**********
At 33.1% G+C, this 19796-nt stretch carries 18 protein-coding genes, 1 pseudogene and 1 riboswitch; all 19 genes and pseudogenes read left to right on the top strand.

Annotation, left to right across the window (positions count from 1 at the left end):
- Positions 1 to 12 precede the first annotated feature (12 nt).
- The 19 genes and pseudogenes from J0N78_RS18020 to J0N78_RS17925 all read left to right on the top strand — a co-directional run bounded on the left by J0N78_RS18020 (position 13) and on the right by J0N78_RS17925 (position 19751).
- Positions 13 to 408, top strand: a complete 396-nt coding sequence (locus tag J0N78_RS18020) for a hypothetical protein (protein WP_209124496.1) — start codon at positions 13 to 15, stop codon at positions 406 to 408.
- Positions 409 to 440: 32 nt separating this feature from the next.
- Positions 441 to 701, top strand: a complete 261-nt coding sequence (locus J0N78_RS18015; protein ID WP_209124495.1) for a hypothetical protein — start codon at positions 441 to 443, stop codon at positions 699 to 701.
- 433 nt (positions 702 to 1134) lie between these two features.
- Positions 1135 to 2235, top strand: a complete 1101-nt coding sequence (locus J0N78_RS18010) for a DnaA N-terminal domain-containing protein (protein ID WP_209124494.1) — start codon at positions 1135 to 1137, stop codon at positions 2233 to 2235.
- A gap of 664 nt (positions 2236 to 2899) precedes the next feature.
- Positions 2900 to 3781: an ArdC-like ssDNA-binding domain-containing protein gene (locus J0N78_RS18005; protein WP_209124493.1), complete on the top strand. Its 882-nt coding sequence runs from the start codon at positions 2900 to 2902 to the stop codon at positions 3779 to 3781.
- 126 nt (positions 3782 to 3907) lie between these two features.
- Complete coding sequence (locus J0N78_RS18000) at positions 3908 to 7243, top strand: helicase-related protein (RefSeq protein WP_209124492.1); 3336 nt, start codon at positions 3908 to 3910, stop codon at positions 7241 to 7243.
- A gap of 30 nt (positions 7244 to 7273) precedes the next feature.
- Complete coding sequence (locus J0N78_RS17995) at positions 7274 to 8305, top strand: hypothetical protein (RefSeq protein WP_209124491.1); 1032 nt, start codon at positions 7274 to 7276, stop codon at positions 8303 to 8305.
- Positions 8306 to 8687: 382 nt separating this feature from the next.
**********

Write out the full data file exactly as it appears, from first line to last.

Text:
At 33.1% G+C, this 19796-nt stretch carries 18 protein-coding genes, 1 pseudogene and 1 riboswitch; all 19 genes and pseudogenes read left to right on the top strand.

Annotation, left to right across the window (positions count from 1 at the left end):
- Positions 1 to 12 precede the first annotated feature (12 nt).
- The 19 genes and pseudogenes from J0N78_RS18020 to J0N78_RS17925 all read left to right on the top strand — a co-directional run bounded on the left by J0N78_RS18020 (position 13) and on the right by J0N78_RS17925 (position 19751).
- Positions 13 to 408, top strand: a complete 396-nt coding sequence (locus tag J0N78_RS18020) for a hypothetical protein (protein WP_209124496.1) — start codon at positions 13 to 15, stop codon at positions 406 to 408.
- Positions 409 to 440: 32 nt separating this feature from the next.
- Positions 441 to 701, top strand: a complete 261-nt coding sequence (locus J0N78_RS18015; protein ID WP_209124495.1) for a hypothetical protein — start codon at positions 441 to 443, stop codon at positions 699 to 701.
- 433 nt (positions 702 to 1134) lie between these two features.
- Positions 1135 to 2235, top strand: a complete 1101-nt coding sequence (locus J0N78_RS18010) for a DnaA N-terminal domain-containing protein (protein ID WP_209124494.1) — start codon at positions 1135 to 1137, stop codon at positions 2233 to 2235.
- A gap of 664 nt (positions 2236 to 2899) precedes the next feature.
- Positions 2900 to 3781: an ArdC-like ssDNA-binding domain-containing protein gene (locus J0N78_RS18005; protein WP_209124493.1), complete on the top strand. Its 882-nt coding sequence runs from the start codon at positions 2900 to 2902 to the stop codon at positions 3779 to 3781.
- 126 nt (positions 3782 to 3907) lie between these two features.
- Complete coding sequence (locus J0N78_RS18000) at positions 3908 to 7243, top strand: helicase-related protein (RefSeq protein WP_209124492.1); 3336 nt, start codon at positions 3908 to 3910, stop codon at positions 7241 to 7243.
- A gap of 30 nt (positions 7244 to 7273) precedes the next feature.
- Complete coding sequence (locus J0N78_RS17995) at positions 7274 to 8305, top strand: hypothetical protein (RefSeq protein WP_209124491.1); 1032 nt, start codon at positions 7274 to 7276, stop codon at positions 8303 to 8305.
- Positions 8306 to 8687: 382 nt separating this feature from the next.